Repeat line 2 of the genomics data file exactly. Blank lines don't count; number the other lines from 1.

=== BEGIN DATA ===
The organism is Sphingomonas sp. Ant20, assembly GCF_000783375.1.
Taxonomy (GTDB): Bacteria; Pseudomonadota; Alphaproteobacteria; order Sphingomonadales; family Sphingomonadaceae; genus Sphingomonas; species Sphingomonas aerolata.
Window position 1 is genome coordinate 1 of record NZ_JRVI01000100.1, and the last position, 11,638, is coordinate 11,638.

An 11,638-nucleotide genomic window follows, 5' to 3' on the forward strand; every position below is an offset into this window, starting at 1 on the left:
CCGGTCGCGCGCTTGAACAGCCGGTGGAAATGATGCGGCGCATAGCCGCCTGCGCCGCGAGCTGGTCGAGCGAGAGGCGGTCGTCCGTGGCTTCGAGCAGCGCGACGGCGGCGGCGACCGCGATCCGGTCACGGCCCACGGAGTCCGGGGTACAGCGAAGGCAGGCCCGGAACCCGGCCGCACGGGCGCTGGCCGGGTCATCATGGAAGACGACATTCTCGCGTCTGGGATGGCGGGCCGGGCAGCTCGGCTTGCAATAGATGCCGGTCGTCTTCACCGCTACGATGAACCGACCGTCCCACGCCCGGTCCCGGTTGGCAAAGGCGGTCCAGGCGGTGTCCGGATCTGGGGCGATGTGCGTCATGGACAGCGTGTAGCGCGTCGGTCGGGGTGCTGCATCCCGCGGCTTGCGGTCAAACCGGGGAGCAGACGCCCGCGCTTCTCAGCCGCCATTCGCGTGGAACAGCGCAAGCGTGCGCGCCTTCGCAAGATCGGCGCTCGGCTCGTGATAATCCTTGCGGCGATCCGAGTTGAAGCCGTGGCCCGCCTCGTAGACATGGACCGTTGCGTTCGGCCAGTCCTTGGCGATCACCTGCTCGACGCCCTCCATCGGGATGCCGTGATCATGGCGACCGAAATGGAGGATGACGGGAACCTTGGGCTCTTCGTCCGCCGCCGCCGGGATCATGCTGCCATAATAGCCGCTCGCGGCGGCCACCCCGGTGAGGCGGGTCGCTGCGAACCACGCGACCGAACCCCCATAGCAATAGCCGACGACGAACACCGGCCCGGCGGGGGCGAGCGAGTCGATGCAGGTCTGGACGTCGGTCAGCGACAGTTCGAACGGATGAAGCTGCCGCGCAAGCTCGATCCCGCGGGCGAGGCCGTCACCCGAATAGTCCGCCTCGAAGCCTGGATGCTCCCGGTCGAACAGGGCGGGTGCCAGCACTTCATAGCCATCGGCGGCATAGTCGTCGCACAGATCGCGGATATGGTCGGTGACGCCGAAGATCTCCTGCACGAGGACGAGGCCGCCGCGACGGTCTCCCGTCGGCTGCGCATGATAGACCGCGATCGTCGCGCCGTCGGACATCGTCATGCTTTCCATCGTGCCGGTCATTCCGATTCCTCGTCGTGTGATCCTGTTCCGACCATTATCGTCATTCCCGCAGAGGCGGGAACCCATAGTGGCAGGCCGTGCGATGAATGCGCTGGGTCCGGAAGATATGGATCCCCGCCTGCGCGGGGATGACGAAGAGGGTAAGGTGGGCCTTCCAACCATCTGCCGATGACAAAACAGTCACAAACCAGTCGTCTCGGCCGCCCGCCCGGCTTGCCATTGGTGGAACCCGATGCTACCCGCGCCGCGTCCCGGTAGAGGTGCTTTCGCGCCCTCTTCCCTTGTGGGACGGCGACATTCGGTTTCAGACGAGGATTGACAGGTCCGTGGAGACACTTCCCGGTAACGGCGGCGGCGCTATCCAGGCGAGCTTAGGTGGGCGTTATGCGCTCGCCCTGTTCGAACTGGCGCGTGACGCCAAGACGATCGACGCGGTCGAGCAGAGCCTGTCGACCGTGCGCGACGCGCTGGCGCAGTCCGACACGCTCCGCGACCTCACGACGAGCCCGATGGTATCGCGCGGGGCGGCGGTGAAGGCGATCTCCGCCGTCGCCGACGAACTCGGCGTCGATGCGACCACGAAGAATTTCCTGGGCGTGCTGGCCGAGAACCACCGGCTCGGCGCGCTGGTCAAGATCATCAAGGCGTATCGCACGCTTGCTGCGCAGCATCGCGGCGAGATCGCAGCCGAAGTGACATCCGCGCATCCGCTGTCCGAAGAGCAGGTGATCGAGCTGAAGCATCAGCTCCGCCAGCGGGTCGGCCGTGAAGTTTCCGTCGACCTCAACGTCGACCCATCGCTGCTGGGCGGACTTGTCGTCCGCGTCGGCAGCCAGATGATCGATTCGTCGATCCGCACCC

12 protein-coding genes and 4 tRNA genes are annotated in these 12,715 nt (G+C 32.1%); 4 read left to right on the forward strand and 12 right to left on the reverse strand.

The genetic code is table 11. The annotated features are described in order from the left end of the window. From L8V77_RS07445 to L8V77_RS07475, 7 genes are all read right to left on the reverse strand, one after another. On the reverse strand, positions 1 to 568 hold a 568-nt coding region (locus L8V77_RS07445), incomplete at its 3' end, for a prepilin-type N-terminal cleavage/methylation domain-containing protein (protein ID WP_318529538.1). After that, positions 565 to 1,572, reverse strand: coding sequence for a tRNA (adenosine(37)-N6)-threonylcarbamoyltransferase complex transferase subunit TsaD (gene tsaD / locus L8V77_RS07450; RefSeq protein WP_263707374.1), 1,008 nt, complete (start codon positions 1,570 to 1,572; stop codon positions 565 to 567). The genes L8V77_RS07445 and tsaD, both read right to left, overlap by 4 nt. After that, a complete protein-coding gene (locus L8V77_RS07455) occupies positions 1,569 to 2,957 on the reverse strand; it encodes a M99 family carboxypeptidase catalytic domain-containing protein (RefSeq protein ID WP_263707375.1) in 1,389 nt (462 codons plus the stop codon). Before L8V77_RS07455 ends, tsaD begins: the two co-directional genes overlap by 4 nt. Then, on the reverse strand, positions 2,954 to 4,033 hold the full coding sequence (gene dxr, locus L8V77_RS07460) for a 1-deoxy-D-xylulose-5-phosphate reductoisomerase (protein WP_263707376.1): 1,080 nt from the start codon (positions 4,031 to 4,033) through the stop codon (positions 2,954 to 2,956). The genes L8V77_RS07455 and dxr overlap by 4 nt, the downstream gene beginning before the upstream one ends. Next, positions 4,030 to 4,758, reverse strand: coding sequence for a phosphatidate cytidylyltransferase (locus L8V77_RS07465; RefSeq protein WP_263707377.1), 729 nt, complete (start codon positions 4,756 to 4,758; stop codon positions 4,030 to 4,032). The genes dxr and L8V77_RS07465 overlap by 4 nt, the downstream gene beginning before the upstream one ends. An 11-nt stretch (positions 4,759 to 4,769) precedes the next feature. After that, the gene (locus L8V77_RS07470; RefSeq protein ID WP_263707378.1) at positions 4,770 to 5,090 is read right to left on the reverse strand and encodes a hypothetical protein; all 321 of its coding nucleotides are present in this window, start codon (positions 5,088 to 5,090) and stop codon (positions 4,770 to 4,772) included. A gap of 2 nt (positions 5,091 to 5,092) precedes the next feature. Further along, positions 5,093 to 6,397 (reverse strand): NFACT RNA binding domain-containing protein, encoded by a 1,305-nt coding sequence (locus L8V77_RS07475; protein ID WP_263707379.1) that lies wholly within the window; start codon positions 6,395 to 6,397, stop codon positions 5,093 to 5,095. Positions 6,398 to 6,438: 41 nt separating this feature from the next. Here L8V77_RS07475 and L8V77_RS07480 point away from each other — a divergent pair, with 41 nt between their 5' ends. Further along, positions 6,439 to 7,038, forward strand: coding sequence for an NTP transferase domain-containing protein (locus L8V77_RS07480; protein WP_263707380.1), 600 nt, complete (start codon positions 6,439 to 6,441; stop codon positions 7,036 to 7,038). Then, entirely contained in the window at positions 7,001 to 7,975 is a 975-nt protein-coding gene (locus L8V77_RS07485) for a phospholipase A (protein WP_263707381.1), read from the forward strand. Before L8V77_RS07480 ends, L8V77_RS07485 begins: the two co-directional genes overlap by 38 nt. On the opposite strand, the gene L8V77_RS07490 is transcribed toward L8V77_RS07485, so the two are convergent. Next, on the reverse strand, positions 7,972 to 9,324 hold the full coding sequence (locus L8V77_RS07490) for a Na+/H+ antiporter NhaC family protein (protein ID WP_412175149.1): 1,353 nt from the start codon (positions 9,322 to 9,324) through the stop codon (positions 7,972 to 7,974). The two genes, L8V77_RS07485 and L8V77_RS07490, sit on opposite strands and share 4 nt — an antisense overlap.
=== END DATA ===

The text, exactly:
Taxonomy (GTDB): Bacteria; Pseudomonadota; Alphaproteobacteria; order Sphingomonadales; family Sphingomonadaceae; genus Sphingomonas; species Sphingomonas aerolata.